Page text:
Public backs US government use of biometric IDs

Despite some misgivings, an overwhelming number of Americans favour the use of biometric identifiers in passports, driver’s licenses and Social Security cards, according to a new survey by Truste, a non-profit online privacy certification organisation based in San Francisco.

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Despite some misgivings, an overwhelming number of Americans favour the use of biometric identifiers in passports, driver’s licenses and Social Security cards, according to a new survey by Truste, a non-profit online privacy certification organisation based in San Francisco.

The same is true when it comes to the use of biometric IDs in credit and debit cards, although most of those who responded to the survey appear to be reluctant to share biometric data with retailers because of privacy concerns.

The email survey of 1,025 US consumers, conducted by Truste and London-based market research firm Taylor Nelson Sofres (TNS), looked at how Americans view the use of biometrics for a variety of identification purposes.

The survey will be of keen interest to the British government who has plans to bring in its own biometric ID card scheme.

“The survey results seem to indicate that in dealing with government use of biometric data, most people will tolerate a decrease in personal privacy to gain increased security in the form of physical safety,” Fran Maier, executive director and president of Truste, said in a statement. “This doesn’t seem to translate to the retail sphere, where consumers appear to be more cautious about giving away their personally identifiable information.”

A full 82 per cent of the respondents in the survey said they support the use of biometrics in passports, while more than 72 per cent support adding it to Social Security Cards and driver’s licenses.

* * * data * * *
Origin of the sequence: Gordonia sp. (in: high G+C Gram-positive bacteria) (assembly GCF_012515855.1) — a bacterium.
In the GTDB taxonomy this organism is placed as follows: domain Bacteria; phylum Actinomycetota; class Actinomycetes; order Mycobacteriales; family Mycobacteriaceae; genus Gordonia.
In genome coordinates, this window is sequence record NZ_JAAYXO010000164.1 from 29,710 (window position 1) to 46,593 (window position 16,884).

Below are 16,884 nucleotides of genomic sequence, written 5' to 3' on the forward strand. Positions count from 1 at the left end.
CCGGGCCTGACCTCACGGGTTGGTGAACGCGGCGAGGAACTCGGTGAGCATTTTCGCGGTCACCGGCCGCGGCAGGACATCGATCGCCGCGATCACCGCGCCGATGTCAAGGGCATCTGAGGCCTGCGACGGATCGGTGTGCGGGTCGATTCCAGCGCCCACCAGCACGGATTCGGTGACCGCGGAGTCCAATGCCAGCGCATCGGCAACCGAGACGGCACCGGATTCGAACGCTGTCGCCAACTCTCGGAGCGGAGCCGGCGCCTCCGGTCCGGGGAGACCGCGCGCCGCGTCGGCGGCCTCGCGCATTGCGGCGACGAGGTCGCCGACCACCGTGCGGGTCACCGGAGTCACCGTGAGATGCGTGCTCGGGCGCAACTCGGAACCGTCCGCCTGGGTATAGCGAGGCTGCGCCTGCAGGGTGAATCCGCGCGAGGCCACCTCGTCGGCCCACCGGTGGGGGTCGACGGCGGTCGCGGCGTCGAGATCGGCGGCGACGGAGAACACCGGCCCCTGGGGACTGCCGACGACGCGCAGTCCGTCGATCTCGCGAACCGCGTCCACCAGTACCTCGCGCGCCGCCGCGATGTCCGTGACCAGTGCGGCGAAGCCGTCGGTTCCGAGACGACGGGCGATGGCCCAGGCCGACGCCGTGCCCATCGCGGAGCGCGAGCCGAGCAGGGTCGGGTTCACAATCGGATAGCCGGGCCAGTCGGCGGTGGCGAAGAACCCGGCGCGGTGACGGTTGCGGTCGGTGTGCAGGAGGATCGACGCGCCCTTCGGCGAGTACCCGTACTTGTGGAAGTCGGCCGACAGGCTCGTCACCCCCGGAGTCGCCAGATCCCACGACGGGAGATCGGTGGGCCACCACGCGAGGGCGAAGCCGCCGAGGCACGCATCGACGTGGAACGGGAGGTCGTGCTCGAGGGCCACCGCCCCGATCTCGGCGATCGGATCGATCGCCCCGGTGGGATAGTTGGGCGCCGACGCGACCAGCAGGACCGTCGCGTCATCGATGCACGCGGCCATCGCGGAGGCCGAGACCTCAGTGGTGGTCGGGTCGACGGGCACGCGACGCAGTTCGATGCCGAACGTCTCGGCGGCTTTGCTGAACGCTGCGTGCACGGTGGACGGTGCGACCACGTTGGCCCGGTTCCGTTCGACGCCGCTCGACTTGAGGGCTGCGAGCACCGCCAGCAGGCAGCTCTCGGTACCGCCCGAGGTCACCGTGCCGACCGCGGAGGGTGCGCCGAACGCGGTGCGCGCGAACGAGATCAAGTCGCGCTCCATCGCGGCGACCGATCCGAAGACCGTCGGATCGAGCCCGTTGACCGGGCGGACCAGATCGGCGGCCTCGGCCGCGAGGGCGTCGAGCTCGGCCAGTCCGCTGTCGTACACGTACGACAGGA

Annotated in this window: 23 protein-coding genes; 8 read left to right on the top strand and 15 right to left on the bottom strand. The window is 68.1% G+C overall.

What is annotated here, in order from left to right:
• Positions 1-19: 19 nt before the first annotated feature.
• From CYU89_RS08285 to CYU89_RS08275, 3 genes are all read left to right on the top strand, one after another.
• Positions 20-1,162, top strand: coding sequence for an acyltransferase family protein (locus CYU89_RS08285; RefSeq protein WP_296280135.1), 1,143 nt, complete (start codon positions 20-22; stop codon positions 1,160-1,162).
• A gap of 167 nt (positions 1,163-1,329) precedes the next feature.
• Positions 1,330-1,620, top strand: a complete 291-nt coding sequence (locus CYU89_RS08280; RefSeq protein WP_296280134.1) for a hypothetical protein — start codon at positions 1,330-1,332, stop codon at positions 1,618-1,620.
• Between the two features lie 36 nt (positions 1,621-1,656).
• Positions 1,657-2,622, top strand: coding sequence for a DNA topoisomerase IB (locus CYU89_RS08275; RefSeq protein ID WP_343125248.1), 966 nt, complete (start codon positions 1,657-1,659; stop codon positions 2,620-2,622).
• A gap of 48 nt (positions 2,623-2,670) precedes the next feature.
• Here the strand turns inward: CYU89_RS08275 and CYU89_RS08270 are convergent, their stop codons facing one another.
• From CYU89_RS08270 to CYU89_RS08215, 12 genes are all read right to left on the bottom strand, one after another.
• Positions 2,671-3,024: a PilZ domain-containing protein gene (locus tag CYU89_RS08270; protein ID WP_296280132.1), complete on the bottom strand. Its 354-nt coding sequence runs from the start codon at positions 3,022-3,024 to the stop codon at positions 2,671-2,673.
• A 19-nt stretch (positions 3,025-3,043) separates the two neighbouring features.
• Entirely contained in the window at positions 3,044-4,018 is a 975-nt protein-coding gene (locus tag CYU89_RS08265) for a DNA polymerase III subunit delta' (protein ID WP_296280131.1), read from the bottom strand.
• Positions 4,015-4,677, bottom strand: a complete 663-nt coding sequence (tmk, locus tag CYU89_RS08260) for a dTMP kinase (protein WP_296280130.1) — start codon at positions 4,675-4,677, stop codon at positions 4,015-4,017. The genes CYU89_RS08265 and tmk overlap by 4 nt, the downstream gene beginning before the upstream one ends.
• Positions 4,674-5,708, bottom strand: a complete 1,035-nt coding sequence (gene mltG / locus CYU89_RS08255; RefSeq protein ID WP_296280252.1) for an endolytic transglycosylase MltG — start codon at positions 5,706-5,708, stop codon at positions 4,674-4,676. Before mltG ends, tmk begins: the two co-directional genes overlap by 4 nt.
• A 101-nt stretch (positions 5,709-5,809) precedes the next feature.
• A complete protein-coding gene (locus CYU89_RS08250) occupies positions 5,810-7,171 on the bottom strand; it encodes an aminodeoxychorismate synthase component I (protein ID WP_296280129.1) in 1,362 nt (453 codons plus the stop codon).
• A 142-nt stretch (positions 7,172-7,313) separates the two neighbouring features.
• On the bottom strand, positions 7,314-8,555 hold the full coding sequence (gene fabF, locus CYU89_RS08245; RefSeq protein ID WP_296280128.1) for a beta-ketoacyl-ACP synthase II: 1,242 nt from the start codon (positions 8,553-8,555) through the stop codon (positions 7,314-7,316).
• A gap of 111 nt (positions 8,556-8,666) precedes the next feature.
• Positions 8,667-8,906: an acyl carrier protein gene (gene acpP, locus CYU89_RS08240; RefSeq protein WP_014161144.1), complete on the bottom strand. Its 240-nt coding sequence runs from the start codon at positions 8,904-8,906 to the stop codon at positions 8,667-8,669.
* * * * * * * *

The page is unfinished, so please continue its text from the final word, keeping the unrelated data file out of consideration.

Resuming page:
Much of the support for government-use of biometrics appeared to be based on the belief that biometric identifiers would make it much harder for terrorists to operate within the US. The support however was tempered with substantial concern. For instance, 60 per cent of survey respondents agreed there was a ‘high potential’ for government misuse of biometric data, while 53 percent said that the use of biometrics would allow the government to track their movements – thereby reducing their personal privacy.

On the retail side, more than 60 per cent of those surveyed said they like the idea of using biometric identifiers in credit and debit cards, even though two-thirds appear unsure about the effectiveness of the technology in curbing ID theft. Only 27 per cent of those surveyed, however, support the use of biometrics in retail-store loyalty cards.

The results reveal a ‘very strong desire’ on the part of many people to have new and better forms of security and authentication when it comes to national and financial security, said Carolyn Hodge, a director at Truste. “But the numbers also show that there is still some work that needs to be done on the retail side to build trust” with consumers, she said.

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